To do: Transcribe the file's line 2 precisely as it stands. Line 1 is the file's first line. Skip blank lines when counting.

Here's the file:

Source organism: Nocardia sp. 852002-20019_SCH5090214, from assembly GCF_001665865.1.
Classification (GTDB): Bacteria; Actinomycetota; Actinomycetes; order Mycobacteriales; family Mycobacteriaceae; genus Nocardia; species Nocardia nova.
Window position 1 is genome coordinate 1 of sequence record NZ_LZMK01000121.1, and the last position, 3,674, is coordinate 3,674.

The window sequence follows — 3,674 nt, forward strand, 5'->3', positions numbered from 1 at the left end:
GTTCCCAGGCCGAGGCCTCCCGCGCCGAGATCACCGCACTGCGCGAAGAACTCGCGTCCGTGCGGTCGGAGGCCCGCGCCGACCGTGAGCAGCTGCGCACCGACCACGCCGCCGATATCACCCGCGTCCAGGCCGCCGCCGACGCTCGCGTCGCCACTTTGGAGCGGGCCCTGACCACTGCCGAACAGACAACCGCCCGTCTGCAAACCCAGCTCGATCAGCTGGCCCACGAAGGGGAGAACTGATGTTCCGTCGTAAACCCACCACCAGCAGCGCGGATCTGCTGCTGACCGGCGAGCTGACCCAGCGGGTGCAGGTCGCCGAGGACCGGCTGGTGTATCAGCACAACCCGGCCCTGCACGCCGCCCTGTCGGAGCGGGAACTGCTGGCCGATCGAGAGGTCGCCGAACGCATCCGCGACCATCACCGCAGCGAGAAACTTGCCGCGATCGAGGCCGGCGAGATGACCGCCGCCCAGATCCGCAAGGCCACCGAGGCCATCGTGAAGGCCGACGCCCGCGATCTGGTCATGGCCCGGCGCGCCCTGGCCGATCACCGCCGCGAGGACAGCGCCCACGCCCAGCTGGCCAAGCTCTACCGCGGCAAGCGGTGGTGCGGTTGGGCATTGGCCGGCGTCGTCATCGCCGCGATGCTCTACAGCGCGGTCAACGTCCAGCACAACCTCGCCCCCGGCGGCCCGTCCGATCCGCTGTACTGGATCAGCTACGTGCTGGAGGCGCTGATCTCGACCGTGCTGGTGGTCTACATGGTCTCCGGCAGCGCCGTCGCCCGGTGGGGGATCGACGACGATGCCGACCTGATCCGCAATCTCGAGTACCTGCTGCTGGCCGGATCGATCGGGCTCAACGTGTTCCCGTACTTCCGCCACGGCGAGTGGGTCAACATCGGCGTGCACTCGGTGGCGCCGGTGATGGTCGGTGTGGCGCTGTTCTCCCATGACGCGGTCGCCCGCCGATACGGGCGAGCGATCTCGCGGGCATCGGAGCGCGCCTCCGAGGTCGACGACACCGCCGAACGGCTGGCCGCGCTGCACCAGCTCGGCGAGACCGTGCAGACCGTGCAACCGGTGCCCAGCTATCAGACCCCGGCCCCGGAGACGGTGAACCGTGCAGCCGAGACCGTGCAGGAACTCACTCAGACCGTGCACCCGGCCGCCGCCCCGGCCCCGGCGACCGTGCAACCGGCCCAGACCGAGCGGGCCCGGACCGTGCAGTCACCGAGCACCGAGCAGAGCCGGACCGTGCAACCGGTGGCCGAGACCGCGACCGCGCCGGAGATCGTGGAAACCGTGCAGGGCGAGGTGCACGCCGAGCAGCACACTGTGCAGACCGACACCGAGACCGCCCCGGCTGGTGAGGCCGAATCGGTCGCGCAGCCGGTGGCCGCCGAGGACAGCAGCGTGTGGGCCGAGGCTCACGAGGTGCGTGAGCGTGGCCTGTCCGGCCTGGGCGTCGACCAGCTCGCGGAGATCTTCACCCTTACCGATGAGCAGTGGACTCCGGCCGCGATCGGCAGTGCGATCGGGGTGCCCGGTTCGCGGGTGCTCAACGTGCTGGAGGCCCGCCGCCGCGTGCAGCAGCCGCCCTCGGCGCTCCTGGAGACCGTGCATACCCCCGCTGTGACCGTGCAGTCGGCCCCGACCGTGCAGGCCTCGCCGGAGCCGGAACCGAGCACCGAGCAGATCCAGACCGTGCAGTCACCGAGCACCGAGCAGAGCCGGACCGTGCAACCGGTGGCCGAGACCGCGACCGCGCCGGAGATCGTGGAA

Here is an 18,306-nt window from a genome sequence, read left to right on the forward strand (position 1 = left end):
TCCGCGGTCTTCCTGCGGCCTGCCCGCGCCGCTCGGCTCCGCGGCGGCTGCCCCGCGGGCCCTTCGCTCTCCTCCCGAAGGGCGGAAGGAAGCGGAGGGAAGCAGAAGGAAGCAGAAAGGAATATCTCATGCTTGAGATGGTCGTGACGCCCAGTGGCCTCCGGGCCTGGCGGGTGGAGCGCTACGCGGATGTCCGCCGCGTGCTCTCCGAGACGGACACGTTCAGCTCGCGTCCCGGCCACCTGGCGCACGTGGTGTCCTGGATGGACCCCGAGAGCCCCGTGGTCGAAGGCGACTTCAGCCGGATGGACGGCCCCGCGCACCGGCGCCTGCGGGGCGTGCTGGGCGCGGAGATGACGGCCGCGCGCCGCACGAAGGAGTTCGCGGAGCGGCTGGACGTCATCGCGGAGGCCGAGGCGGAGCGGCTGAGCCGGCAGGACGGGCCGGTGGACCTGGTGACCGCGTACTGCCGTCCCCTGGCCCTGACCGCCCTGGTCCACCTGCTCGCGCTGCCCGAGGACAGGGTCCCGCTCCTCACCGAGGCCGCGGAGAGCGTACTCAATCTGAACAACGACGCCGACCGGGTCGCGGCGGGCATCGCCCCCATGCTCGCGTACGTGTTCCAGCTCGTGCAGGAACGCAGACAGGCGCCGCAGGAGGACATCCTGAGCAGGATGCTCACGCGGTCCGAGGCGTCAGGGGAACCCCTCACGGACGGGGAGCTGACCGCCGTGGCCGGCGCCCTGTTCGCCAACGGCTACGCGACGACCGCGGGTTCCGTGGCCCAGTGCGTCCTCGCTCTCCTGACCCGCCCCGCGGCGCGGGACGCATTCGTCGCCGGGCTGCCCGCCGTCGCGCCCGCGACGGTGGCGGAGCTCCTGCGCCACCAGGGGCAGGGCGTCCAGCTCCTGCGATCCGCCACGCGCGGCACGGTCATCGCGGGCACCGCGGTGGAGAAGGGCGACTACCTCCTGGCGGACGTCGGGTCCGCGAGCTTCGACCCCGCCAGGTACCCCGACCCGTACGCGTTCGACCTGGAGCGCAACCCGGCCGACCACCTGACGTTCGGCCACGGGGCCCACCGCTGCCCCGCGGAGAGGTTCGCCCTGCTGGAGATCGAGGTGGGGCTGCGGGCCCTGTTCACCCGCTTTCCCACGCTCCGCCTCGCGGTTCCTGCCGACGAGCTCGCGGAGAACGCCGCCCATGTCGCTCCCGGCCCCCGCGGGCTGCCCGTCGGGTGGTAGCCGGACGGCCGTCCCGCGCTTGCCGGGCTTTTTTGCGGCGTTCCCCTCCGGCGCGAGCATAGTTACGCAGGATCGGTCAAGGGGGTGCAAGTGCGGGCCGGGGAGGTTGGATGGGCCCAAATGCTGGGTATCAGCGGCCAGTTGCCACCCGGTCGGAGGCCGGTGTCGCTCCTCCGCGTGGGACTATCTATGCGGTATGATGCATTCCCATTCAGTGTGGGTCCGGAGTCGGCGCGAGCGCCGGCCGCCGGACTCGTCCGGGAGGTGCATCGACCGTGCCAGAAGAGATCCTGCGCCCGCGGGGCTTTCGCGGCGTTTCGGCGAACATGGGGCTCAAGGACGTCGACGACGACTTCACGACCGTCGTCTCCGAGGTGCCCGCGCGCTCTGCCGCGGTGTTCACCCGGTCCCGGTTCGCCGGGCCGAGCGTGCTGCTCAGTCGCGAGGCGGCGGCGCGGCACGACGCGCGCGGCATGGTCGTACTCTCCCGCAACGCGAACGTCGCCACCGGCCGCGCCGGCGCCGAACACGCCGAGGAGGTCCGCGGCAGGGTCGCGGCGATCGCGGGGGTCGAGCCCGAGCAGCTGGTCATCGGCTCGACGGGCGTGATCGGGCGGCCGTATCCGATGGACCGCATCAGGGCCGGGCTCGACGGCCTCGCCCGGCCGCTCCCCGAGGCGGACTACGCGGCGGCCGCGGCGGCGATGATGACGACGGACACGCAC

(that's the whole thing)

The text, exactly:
Classification (GTDB): Bacteria; Actinomycetota; Actinomycetes; order Mycobacteriales; family Mycobacteriaceae; genus Nocardia; species Nocardia nova.